A little while back I bought a brand new PC. I didn’t really need it but my existing machine is getting a bit long in the tooth (around 8 years old) and it was too good of a deal to pass up. The new PC came with Windows 10 Home pre-installed and, seeing how it was such a bargain, I thought that paying $99 to upgrade to Pro would still bring the total price in at a reasonable amount. Wrong! As it turned out, the price to upgrade from Home to Pro (via the Microsoft Store) is $169AU. I don’t know where I got the $99 from but I’m assuming I had been seeing the price in US dollars.
Anyway, long story short, my existing machine included two connected SSDs, both with an identical copy of Windows 10 Pro installed, so I decided to transfer one of those SSDs over to the new PC and see what happens. That was a few days ago and, after several bumps in the road, Windows 10 Pro is now up and running and fully functional. Just in case you might want to try the same thing, here are the issues I had to overcome:
Note: before you start, the first and most important step is to back up everything on the drive you are transferring over
Converting MBR to GPT
The SSD from my existing machine was using the older MBR partition format running under BIOS while my new machine demanded a GPT partitioned drive to run under a UEFI system. So, I needed to convert the SSD containing Windows 10 Pro from MBR to GPT without any data loss. Fortunately, Windows 10 includes a built-in tool to perform the conversion, appropriately named “MBR2GPT”. It is very easy to do, just involving several simple commands, and is also very quick.
First off I must say, Windows 10’s hardware and driver recognition is second to none. I can’t imaging trying to transfer a system drive to another PC running completely different hardware on earlier Windows operating systems. Of course, because of the differing hardware, I soon received the message that Windows 10 was not activated. I set up all my machines to sign in via a Microsoft Account. So, I went through the activation options via the Settings menu and came across a section that lists all machines attached to my digital license and simply enabled the option to associate my older existing machine with the Windows 10 Pro installation and… success… Windows is activated. Well, at least for now, whether or not that comes back to bite me on the bum remains to be seen.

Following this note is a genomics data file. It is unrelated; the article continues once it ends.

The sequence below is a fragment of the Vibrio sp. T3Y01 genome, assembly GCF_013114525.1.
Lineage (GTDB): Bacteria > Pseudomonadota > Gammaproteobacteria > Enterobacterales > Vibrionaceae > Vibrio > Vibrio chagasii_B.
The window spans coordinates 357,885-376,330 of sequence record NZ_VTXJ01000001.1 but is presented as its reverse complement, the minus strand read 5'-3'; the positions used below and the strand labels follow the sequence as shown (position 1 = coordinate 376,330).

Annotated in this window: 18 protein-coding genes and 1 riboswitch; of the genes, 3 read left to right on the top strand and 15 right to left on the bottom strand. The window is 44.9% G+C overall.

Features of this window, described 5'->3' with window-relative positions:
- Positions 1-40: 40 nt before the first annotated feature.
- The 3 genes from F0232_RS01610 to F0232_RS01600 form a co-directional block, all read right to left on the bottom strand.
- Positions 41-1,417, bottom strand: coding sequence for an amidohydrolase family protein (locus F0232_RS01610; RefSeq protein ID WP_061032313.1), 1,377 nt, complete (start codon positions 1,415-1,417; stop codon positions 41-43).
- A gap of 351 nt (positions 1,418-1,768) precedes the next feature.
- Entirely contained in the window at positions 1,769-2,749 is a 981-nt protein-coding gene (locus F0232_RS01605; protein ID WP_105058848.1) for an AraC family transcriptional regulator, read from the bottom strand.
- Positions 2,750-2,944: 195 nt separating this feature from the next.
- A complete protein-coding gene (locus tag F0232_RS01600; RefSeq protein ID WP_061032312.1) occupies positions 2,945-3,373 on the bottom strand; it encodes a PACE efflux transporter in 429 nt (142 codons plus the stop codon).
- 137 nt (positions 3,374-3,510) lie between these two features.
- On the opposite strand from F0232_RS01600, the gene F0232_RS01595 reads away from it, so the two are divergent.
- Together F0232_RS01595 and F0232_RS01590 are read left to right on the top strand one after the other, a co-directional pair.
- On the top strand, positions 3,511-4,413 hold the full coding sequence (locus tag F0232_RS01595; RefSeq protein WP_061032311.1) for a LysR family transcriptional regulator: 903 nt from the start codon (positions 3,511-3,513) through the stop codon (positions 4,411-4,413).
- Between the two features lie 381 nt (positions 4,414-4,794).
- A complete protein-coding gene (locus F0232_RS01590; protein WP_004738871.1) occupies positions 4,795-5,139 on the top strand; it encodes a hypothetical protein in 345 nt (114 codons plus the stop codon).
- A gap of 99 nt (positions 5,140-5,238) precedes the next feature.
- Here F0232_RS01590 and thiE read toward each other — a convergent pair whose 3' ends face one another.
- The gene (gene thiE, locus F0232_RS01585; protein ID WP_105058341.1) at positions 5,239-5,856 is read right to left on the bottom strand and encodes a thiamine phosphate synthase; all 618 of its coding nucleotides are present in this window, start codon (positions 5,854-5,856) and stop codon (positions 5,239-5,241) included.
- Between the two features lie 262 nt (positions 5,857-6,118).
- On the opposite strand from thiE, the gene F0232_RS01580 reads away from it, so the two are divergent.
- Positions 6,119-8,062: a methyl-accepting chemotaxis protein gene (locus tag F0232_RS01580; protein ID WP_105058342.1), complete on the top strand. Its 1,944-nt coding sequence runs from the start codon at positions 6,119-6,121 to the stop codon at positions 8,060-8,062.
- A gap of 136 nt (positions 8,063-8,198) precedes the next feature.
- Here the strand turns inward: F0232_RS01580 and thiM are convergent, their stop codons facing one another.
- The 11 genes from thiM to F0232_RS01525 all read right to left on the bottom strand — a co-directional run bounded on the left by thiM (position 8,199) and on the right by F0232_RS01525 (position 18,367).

I experienced a similar situation with Microsoft Office. Every time I’d open a Word or Excel document I’d receive a message that, because of the differing hardware, Office required activation. In the end, I merely clicked an Activate button within the message window and it activated fine.
I spent literally hours on this. As usual, there are 101 different solutions online, including the usual uninstall and re-install audio drivers, none of which made a scrap of difference. I ended up comparing the listing in Device Manager in the new Windows 10 Home operating system with the same list in the older Pro operating system and saw that there was one major difference — the Display Adaptor in Home was listed as “Intel UD Graphics 750” while in Pro it was listed as a “Basic Microsoft adaptor”. I downloaded the Intel UD Graphics 750 driver from Dell and installed it… bingo, audio is now working fine. What a display adaptor has to do with audio is beyond me but there it is.
The important message here is to check through the Device Manager listing and make sure there are no items with a yellow exclamation mark or items installed using a generic Microsoft driver. If there are, visit the device manufacturer’s online support and locate and install the correct driver. Please ignore sites that offer drivers other than from the official manufacturer’s website.
Aomei Backupper Pro Not Working
I first purchased Aomei Backupper Pro back in 2015 when I was already using the Standard (free) version and came across a deal for a lifetime license covering three PCs at a ridiculously good price. However, when I ran the software in Window 10 Pro on the SSD, now connected to the new Dell PC, it came up as a Trial edition that had expired, and imputing the original license code I received at the time of purchase was rejected as “Invalid”.
How this could even be possible is totally beyond my comprehension. Naturally, I was not a happy backupper. Fortunately, I had saved all the proof of purchase documents which I forwarded on to Aomei support with an email explaining what had happened. Aomei support responded around 24 hours later stating that the license code had been reset and should now work, which it thankfully did, no problem.
All of my other Premium software worked fine but I guess the message here is to make sure you have all license codes and proof of purchase documents for Premium software you’ve paid for and installed on hand, just in case.
You should only tackle this using a “spare” system drive and, even then, make sure to back up everything on that drive. I was fortunate to not encounter too many issues but also that none proved too difficult to overcome.